"The Hell Screen" is among the first rank of stories collected in The Weird, and, in that image of Yoshihide transplanted beyond the understanding of the story's admittedly wildly unreliable narrator, it arrives at something profound about this mode of literature. Its subject is that which is insubjectible, unknowable within the bounds of ordinary human experience and understanding. In many ways, "The Hell Screen" is a ruthless historicization of the fairy tale, no more a part of an emerging genre of the "the weird" than "Sredni Vashtar" (1910), the grimly hilarious Saki story about a young boy who worships his pet ferret, needs be said to have any supernatural content; but it is a recurring theme in the story notes provided by the volume's editors that the weird is more a resonance than a novum. That is, a weird story need have no identifiable break with our own world, no concrete instance of the impossible; it need only hold out the possibility, the potentiality, the pregnancy of the inexplicable. From one perspective, Yoshihide, like Saki's ferret, is simply an unusually committed artist, imbued with other characteristics by observers with their own agenda and needs; from another, he—and it—are transfigured out of, parallel to, what we think we understand about our world.

In The Seven Beauties of Science Fiction (2009), Istvan Csicsery-Ronay Jr. interrogated the integral rationality of novums, finding that in the thickets of less rigorous SF the breaks with our own reality—light speed, time travel, seedships—can prove to be very far from rational. Nevertheless, for Csicsery-Ronay, even these irrational novums serve in SF to claim "that scientific discourse can comprehend and penetrate the supernatural and the surreal" (p. 75). In other words, by explicating the absurd supposition that almost all alien intelligent life consists of bipedal humanoids, Star Trek: The Next Generation creates its own rational scheme and sticks to it, implying—pretending—that science has emerged from combat victorious. The Weird—and the weird—offers an alternative scheme, which accepts that human understanding cannot stretch to encompass everything. That is, the mode does not simply reject the novum as often as it includes it; it subverts the very concept of a rationalizing phenomenology. The most obvious example of this approach can be found in the work of H. P. Lovecraft, here represented by the curiously clumsy but undeniably influential "The Dunwich Horror" (1929), in whose stories the Great Old Ones exist above, below, between, and beyond human notions of materiality. That The Weird features tentacles on its cover is no coincidence: Lovecraft's conception of a terrifying world glimpsed but never wholly perceived has become central to the weird aesthetic.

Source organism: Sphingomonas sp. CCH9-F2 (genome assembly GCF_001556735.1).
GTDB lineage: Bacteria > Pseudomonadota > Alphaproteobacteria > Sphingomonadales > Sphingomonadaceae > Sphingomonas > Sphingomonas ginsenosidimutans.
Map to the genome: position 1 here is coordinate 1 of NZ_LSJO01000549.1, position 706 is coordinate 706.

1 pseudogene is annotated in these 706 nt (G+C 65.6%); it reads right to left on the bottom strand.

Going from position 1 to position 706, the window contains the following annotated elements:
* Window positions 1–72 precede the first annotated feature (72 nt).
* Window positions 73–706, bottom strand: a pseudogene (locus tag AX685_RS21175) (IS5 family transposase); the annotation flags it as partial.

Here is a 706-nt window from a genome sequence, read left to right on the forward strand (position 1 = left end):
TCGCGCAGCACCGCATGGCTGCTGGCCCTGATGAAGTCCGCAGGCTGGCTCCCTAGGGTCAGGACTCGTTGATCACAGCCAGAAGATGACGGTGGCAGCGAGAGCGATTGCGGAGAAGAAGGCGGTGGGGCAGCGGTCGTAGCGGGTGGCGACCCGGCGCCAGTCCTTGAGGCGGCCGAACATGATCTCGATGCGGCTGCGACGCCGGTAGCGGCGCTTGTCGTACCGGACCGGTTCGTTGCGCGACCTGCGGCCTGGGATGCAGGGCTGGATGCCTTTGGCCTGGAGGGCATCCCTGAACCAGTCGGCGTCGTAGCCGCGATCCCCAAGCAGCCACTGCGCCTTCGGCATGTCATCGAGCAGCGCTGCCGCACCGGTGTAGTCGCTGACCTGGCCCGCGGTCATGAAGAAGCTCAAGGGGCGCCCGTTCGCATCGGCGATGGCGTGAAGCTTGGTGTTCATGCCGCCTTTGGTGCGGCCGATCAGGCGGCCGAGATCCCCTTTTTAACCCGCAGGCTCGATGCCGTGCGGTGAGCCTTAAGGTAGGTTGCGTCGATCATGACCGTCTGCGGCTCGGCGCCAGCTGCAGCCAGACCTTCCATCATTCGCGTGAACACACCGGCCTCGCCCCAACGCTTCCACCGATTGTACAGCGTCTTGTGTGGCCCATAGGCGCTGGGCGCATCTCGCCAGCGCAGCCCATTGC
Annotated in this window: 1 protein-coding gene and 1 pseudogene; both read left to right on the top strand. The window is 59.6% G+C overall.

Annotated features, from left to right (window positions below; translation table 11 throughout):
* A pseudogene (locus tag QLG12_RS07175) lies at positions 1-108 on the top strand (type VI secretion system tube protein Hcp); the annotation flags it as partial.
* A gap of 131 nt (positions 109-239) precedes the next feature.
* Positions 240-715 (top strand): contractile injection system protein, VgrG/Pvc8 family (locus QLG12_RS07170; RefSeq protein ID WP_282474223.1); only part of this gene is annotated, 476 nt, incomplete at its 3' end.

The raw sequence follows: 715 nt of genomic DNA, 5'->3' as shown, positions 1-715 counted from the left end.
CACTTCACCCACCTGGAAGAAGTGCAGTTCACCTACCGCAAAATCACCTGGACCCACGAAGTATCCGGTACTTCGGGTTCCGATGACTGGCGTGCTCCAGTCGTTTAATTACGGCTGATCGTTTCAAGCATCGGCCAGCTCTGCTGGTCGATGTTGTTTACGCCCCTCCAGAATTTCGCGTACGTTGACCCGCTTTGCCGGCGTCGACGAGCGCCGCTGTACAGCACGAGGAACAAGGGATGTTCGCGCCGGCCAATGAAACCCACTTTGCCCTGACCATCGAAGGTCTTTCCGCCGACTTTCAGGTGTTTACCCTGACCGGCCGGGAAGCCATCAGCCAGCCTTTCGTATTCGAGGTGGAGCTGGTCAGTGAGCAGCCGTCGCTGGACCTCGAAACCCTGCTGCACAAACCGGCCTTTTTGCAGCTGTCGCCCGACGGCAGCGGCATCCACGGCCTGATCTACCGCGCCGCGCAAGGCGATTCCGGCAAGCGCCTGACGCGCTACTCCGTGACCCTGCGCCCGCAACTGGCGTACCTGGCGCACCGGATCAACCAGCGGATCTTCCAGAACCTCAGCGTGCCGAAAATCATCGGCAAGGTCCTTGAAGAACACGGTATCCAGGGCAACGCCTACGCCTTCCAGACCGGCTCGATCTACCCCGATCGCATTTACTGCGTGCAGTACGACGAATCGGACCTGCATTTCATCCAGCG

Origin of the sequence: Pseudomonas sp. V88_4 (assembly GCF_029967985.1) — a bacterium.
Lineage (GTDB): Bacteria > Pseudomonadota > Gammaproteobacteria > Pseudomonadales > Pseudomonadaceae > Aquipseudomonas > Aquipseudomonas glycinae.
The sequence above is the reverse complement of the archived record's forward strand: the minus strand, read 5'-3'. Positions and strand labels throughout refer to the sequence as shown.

Indeed, the movement of the weird from the surreal to the horrific is one of the most noticeable changes observable in the century spanned by this collection. For the most part, the VanderMeers avoid analyzing their own collection—their story notes are biographical and specific, and the "Foreweird" and "Afterweird," written by Michael Moorcock and China Miéville respectively and their titles the only nods to cuteness in these 1100-odd pages, also focus largely on the achievements of the volume and the effect of its constituent parts. Nevertheless, editing is the process of shaping a story from the material of others, and the passage from the work of Lord Dunsany to that of Stephen King is stark. In "How Nuth Would Have Practised His Art upon the Gnoles" (1912), the English writer named Edward Plunkett outside of Burke's Peerage tells the story of a mysterious master burglar and his plan to raid the otherworldly bastion of the Gnoles, weirdly feared faeries; in "The Man in the Black Suit" (1994), meanwhile, King relates how a young boy gets lost in a wood and meets the Devil. Horror is present from the first pages of The Weird—its second story, F. Marion Crawford's "The Screaming Skull" does what it says on the tin, with, as the editors observe, a remarkable "early example of modern monologue" (p. 11)—but the earlier authors seem to play with their readers’ sense of reality more supply.